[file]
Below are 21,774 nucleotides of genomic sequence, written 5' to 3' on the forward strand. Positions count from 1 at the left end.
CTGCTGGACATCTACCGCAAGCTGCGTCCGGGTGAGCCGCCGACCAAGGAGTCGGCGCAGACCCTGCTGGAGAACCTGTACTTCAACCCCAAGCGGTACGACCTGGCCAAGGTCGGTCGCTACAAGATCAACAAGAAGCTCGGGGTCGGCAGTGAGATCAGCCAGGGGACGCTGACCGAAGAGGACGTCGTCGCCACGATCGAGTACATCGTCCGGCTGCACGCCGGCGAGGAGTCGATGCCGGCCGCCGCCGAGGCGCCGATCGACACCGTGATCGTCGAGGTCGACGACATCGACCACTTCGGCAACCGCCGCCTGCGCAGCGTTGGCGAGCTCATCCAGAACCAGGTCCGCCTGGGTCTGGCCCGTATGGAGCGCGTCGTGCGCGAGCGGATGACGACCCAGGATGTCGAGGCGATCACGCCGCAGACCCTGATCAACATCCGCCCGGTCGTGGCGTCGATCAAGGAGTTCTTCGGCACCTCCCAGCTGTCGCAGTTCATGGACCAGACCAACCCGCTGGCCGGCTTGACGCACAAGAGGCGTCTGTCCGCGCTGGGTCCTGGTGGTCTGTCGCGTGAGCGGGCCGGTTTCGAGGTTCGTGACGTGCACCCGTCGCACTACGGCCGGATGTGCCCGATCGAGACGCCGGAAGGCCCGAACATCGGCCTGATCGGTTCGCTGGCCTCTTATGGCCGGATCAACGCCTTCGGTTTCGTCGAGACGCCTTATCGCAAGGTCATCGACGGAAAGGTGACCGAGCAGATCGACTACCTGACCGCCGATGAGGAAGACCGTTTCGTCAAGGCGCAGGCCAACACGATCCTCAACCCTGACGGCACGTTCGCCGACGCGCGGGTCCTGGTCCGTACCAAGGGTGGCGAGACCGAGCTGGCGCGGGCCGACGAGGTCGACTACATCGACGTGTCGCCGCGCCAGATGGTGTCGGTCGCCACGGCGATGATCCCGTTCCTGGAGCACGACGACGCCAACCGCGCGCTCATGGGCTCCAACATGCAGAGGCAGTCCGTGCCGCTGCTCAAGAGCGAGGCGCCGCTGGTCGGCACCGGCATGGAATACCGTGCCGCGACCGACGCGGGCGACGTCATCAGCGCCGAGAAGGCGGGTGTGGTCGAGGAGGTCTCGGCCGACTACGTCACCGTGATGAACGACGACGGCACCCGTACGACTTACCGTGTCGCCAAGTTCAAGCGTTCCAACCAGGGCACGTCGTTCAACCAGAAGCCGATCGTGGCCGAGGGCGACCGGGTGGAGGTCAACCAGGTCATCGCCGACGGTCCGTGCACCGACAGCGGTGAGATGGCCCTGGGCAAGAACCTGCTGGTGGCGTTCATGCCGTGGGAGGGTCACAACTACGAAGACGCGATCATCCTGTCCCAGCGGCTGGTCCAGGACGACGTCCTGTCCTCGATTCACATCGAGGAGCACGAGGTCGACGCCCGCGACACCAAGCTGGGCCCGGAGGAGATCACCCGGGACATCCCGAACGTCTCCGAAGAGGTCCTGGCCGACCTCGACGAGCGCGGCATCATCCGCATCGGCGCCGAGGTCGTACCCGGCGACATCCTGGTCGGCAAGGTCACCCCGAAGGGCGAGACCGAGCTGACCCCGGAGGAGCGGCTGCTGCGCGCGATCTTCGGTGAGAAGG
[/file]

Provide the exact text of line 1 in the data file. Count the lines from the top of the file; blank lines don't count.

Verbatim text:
Below are 21,774 nucleotides of genomic sequence, written 5' to 3' on the forward strand. Positions count from 1 at the left end.